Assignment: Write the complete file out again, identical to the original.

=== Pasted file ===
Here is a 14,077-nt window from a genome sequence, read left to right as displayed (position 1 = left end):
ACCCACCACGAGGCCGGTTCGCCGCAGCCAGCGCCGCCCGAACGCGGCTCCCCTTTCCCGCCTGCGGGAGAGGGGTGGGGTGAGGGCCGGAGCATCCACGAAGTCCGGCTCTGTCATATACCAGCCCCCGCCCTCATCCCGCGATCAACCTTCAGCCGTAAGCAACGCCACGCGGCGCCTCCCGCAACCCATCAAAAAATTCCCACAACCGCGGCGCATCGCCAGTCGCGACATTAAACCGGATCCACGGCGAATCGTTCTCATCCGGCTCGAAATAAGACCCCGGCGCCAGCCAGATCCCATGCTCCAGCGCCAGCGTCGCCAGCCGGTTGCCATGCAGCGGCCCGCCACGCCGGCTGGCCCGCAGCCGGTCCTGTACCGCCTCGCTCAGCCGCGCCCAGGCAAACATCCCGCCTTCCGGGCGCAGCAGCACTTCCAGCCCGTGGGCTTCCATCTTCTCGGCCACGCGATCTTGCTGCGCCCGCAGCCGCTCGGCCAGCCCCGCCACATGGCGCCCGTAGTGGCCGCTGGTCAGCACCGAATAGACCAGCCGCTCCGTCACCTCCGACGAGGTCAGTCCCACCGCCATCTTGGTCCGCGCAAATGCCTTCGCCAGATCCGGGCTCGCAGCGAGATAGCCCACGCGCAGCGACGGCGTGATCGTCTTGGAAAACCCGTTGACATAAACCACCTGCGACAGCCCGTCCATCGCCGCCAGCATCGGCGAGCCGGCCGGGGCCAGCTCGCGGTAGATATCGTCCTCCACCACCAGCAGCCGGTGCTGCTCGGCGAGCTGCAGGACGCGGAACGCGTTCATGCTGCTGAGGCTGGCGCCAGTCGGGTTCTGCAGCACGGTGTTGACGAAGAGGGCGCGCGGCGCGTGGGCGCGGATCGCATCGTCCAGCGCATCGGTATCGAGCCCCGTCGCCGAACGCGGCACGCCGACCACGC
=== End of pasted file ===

Here is a 14,077-nt window from a genome sequence, read left to right as displayed (position 1 = left end):
ACCCACCACGAGGCCGGTTCGCCGCAGCCAGCGCCGCCCGAACGCGGCTCCCCTTTCCCGCCTGCGGGAGAGGGGTGGGGTGAGGGCCGGAGCATCCACGAAGTCCGGCTCTGTCATATACCAGCCCCCGCCCTCATCCCGCGATCAACCTTCAGCCGTAAGCAACGCCACGCGGCGCCTCCCGCAACCCATCAAAAAATTCCCACAACCGCGGCGCATCGCCAGTCGCGACATTAAACCGGATCCACGGCGAATCGTTCTCATCCGGCTCGAAATAAGACCCCGGCGCCAGCCAGATCCCATGCTCCAGCGCCAGCGTCGCCAGCCGGTTGCCATGCAGCGGCCCGCCACGCCGGCTGGCCCGCAGCCGGTCCTGTACCGCCTCGCTCAGCCGCGCCCAGGCAAACATCCCGCCTTCCGGGCGCAGCAGCACTTCCAGCCCGTGGGCTTCCATCTTCTCGGCCACGCGATCTTGCTGCGCCCGCAGCCGCTCGGCCAGCCCCGCCACATGGCGCCCGTAGTGGCCGCTGGTCAGCACCGAATAGACCAGCCGCTCCGTCACCTCCGACGAGGTCAGTCCCACCGCCATCTTGGTCCGCGCAAATGCCTTCGCCAGATCCGGGCTCGCAGCGAGATAGCCCACGCGCAGCGACGGCGTGATCGTCTTGGAAAACCCGTTGACATAAACCACCTGCGACAGCCCGTCCATCGCCGCCAGCATCGGCGAGCCGGCCGGGGCCAGCTCGCGGTAGATATCGTCCTCCACCACCAGCAGCCGGTGCTGCTCGGCGAGCTGCAGGACGCGGAACGCGTTCATGCTGCTGAGGCTGGCGCCAGTCGGGTTCTGCAGCACGGTGTTGACGAAGAGGGCGCGCGGCGCGTGGGCGCGGATCGCATCGTCCAGCGCATCGGTATCGAGCCCCGTCGCCGAACGCGGCACGCCGACCACGC